Buckingham Palace

About the Buckingham Palace

Buckingham Palace, a symbol of royal splendor, stands as the official residence of the British monarch in London. The grand royal palace is a symbol of British monarchy and has witnessed centuries of history and tradition.  Often termed as Queen Elizabeth Palace it stands as a symbol of both royalty and history.

One of the most famous traditions associated with Buckingham Palace is the changing of the guards’ ceremony. Visitors gather to witness the precision and pageantry of the Queen’s Guard as they take up their positions outside the palace. The Queen’s Guard, clad in their distinctive red tunics and bearskin hats, carry out this time-honored tradition.

Visitors can also explore the opulent State Rooms during the summer months when the palace opens its doors to the public. Buckingham Palace rooms are adorned with priceless works of art, providing a glimpse into the monarch’s official duties. Additionally, the Queen’s Gallery showcases an impressive collection of art and treasures from the Royal Collection.

Buckingham Palace is a symbol of the British monarchy and is closely associated with Queen Elizabeth II’s reign. A Buckingham Palace tour will surely draw you into the cultural and historical world of the British monarchy.

History of the Buckingham Palace

The history of Buckingham Palace is a captivating narrative of transformation, symbolizing the evolution of a royal residence. Buckingham Palace’s origins date back to 1703 when it was constructed as Buckingham House for the Duke of Buckingham. In 1761, King George III purchased the property for Queen Charlotte, marking its first royal connection.

The real transformation occurred during the reign of King George IV, who enlisted architect John Nash to turn the building into a grand palace. Nash’s work expanded the palace, added the iconic façade in Bath stone, and created the State Rooms.

Queen Victoria became the first monarch to reside at Buckingham Palace in 1837. Her marriage to Prince Albert necessitated further expansion, leading to the construction of a fourth wing. In 1952, Queen Elizabeth II became the Queen, beginning of a long and influential reign. Queen Elizabeth II’s connection to Buckingham Palace is significant. In 1913, the palace underwent a significant refacing project, using Portland Stone to combat the effects of London’s soot. The forecourt and gates were added as part of the Victoria Memorial scheme in 1911.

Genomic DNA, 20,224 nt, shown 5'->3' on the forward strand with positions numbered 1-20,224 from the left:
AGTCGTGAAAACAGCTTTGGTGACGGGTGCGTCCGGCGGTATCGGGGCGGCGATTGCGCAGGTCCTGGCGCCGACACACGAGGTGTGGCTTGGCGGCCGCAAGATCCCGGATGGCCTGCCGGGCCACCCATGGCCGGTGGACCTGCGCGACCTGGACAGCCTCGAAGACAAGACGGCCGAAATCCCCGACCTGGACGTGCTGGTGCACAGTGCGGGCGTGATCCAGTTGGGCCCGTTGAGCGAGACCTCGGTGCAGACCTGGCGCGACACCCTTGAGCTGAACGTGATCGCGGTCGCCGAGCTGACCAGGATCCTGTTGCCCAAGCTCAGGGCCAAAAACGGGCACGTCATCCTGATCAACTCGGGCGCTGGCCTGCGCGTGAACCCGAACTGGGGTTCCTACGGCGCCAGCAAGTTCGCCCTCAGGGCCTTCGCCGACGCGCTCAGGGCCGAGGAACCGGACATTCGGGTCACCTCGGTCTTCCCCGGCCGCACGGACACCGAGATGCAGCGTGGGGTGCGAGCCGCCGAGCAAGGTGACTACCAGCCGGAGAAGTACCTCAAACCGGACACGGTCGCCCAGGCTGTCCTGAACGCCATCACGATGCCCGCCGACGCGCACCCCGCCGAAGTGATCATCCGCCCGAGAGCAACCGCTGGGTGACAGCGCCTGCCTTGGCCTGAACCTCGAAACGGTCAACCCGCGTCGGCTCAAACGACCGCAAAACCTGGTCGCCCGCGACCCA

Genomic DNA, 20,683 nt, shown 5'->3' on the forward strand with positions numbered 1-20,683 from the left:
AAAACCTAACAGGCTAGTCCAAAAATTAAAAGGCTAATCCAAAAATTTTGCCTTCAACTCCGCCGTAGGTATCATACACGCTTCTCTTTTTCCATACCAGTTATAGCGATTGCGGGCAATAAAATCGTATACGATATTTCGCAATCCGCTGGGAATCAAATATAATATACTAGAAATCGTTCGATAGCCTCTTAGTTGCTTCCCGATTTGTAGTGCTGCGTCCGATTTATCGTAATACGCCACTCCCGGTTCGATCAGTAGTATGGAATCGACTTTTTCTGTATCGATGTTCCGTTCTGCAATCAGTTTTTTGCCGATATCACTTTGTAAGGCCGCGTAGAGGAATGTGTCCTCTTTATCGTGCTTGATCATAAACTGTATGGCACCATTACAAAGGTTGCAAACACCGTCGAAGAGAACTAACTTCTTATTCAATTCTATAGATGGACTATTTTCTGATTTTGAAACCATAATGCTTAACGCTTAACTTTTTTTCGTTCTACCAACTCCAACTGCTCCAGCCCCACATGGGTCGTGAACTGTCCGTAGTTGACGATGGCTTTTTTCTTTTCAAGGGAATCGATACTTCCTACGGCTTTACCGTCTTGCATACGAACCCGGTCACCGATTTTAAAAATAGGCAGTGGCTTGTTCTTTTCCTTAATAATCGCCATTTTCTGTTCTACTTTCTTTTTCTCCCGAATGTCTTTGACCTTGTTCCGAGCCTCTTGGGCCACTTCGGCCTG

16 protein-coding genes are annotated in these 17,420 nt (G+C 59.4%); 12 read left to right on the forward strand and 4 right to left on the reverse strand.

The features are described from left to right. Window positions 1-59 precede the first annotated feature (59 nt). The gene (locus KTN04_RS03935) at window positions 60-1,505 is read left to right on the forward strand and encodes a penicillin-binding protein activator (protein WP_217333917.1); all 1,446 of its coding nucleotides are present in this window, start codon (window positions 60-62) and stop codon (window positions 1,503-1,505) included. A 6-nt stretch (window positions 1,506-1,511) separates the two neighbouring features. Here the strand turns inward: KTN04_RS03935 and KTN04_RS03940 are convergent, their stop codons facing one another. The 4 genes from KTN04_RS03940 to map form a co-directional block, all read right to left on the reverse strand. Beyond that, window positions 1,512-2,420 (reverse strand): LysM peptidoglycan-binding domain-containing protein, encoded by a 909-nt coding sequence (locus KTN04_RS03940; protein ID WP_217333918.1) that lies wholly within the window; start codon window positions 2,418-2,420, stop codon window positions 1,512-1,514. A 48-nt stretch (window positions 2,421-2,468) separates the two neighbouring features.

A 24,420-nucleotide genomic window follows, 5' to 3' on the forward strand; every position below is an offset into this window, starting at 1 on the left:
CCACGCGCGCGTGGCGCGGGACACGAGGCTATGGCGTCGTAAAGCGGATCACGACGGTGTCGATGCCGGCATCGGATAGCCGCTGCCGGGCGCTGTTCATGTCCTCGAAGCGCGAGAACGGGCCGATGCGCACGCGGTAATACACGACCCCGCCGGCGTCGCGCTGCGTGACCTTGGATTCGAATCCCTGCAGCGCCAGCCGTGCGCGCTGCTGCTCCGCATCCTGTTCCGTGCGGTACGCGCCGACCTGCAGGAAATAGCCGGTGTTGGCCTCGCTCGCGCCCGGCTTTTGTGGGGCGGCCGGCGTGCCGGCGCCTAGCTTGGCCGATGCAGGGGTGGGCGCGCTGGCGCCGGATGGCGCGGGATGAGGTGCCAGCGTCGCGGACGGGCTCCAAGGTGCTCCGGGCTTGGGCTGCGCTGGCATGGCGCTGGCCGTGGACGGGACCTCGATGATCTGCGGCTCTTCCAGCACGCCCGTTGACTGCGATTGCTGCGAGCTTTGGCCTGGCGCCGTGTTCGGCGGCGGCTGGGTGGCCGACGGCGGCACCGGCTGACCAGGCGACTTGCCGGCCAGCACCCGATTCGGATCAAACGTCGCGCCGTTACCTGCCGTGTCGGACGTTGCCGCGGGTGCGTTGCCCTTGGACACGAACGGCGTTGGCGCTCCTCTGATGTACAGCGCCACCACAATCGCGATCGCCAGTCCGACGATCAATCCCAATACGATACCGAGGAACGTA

Today, Buckingham Palace stands as an enduring symbol of British monarchy, history, and culture.

Tips for your visit

  • Plan Your Visit: Before heading to the Royal Palace check the Buckingham Palace visiting times and ticket availability. 
  • Buckingham Palace Tickets: Booking tickets in advance is recommended, especially during peak tourist seasons.
  • Explore the State Rooms: Take a guided tour of the State Rooms to see the grandeur of the palace’s interior. Marvel at the opulent furnishings, exquisite artworks, and historical artifacts.
  • Queen’s Gallery: Don’t miss the Queen’s Gallery, which houses a remarkable collection of art and exhibits. It offers a unique glimpse into the royal art collection.
  • Buckingham Palace Guard: Witness the iconic changing of the guard ceremony, a must-see event that takes place in front of the palace. Be sure to arrive early to secure a good view.
  • Respect the Queen’s Guards: While the Queen’s Guards may make for great photo opportunities, remember that they are on duty. Avoid touching or disturbing them during their shifts.
  • Arrive Early: To avoid large crowds, consider arriving early in the morning or late in the afternoon. This can make your visit more enjoyable.
  • Check for Special Events: Keep an eye out for any special events or exhibitions that may be taking place at Buckingham Palace during your visit.


Discover the grandeur of Buckingham Palace! Tickets are available for adults at just £30, while children (5-17 years) and disabled visitors can explore this royal palace for only £16.5. Youth (18-24) tickets are priced at £19.50, and children under 5 can enter for free. Don’t miss this chance to explore the beautiful Queen Elizabeth II Buckingham Palace. Secure your Buckingham Palace tickets now for an unforgettable royal experience. 

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How to arrive

To arrive at Buckingham Palace, you can use various modes of transportation depending on your location. Here are some options:

By Tube: The nearest London Underground stations to Buckingham Palace are Victoria Station, St. James’s Park Station, and Green Park Station. All of these stations are within walking distance of the palace.

By Bus: Many buses drop off at Wilton Street bus stop a three-minute walk to Buckingham Palace. Buses include 11, 211, C1 or C10.

By Train: If you’re arriving by train, Victoria Station is the most convenient railway station to access Buckingham Palace.

By Car: While Buckingham Palace doesn’t have a dedicated car park, you can find nearby parking facilities and garages. Be aware that parking in central London can be expensive and limited.

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